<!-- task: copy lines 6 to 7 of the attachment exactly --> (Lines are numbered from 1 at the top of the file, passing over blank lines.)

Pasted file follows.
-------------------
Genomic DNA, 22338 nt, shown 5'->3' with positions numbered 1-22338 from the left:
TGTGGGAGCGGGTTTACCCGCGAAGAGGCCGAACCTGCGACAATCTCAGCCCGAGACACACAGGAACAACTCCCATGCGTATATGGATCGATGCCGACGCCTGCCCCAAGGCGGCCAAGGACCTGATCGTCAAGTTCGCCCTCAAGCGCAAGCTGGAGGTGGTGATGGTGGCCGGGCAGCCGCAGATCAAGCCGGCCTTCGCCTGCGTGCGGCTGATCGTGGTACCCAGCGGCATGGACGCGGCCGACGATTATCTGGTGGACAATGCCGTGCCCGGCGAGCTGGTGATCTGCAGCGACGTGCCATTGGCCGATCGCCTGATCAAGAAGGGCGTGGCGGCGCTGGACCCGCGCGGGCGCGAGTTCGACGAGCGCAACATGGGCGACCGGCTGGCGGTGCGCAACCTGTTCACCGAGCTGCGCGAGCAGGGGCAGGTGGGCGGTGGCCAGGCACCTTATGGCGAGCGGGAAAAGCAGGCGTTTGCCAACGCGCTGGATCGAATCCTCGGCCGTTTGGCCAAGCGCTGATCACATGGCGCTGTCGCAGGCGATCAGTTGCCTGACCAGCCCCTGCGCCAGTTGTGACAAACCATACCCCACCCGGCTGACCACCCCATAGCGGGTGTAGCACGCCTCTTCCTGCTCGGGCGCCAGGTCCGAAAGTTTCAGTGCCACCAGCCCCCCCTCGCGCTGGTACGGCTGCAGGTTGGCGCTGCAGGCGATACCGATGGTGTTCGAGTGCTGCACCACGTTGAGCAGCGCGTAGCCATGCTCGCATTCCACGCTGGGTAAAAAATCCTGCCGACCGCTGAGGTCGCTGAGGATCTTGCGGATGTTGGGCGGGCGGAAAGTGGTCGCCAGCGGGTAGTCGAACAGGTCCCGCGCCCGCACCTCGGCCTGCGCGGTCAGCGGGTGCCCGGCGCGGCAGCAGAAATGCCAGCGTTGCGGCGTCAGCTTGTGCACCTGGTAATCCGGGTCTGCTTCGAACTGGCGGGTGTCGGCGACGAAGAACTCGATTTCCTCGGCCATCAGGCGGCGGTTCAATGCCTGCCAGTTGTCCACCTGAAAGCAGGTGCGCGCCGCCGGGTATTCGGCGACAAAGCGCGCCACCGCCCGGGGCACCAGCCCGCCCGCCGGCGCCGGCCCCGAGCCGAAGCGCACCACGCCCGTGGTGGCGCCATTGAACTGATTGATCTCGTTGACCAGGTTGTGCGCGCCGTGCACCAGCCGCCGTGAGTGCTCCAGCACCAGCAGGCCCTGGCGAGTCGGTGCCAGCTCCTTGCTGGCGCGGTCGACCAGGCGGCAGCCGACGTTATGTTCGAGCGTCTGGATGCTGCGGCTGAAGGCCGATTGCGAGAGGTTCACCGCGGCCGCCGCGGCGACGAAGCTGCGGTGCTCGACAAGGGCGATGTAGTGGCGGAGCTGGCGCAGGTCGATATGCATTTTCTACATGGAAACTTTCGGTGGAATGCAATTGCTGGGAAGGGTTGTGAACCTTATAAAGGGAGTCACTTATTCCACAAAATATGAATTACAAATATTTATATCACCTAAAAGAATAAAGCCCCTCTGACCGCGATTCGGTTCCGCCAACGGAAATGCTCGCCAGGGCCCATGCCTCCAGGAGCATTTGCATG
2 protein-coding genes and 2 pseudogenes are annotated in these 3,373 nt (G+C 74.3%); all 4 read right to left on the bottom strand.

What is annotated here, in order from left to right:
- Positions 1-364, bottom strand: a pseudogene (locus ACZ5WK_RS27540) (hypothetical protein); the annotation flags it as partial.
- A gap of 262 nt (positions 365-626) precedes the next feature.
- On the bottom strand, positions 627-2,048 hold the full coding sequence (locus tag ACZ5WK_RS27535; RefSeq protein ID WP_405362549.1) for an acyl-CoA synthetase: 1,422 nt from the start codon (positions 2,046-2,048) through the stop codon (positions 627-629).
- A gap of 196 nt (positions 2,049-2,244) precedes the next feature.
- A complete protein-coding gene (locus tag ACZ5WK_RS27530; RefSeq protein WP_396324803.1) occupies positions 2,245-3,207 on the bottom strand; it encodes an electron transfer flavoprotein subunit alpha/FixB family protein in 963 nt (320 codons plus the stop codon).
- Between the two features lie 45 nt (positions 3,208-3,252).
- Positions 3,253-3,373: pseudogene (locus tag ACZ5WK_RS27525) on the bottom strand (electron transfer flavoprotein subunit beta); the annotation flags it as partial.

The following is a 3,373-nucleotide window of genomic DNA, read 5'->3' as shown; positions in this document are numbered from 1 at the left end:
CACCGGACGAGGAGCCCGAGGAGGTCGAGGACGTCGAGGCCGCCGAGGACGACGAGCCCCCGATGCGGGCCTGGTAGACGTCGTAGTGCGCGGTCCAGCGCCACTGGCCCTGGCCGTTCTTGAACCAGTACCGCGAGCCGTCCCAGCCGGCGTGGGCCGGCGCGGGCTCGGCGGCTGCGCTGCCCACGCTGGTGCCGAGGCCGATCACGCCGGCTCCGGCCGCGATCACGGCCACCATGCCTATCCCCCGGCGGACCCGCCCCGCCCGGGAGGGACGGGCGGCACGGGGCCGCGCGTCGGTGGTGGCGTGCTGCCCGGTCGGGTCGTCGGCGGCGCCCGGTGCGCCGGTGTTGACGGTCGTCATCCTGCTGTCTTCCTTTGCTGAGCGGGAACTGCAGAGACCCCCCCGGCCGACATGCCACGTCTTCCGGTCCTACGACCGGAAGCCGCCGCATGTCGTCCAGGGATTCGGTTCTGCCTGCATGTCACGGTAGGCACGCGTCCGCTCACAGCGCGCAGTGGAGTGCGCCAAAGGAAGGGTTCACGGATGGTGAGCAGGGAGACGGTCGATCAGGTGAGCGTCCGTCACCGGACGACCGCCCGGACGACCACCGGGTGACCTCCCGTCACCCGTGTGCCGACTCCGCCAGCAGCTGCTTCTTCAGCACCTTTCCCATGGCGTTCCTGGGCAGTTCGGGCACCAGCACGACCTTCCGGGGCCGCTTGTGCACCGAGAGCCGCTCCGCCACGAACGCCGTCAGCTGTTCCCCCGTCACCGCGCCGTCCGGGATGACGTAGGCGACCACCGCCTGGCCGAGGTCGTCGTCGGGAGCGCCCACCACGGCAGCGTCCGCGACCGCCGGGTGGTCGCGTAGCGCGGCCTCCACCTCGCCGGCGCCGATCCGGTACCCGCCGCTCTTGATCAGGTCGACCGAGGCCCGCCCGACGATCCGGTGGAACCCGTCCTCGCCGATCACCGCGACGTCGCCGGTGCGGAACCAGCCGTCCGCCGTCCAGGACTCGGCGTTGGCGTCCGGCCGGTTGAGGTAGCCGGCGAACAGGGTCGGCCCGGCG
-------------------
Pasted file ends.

- A gap of 262 nt (positions 365-626) precedes the next feature.
- On the bottom strand, positions 627-2,048 hold the full coding sequence (locus tag ACZ5WK_RS27535; RefSeq protein ID WP_405362549.1) for an acyl-CoA synthetase: 1,422 nt from the start codon (positions 2,046-2,048) through the stop codon (positions 627-629).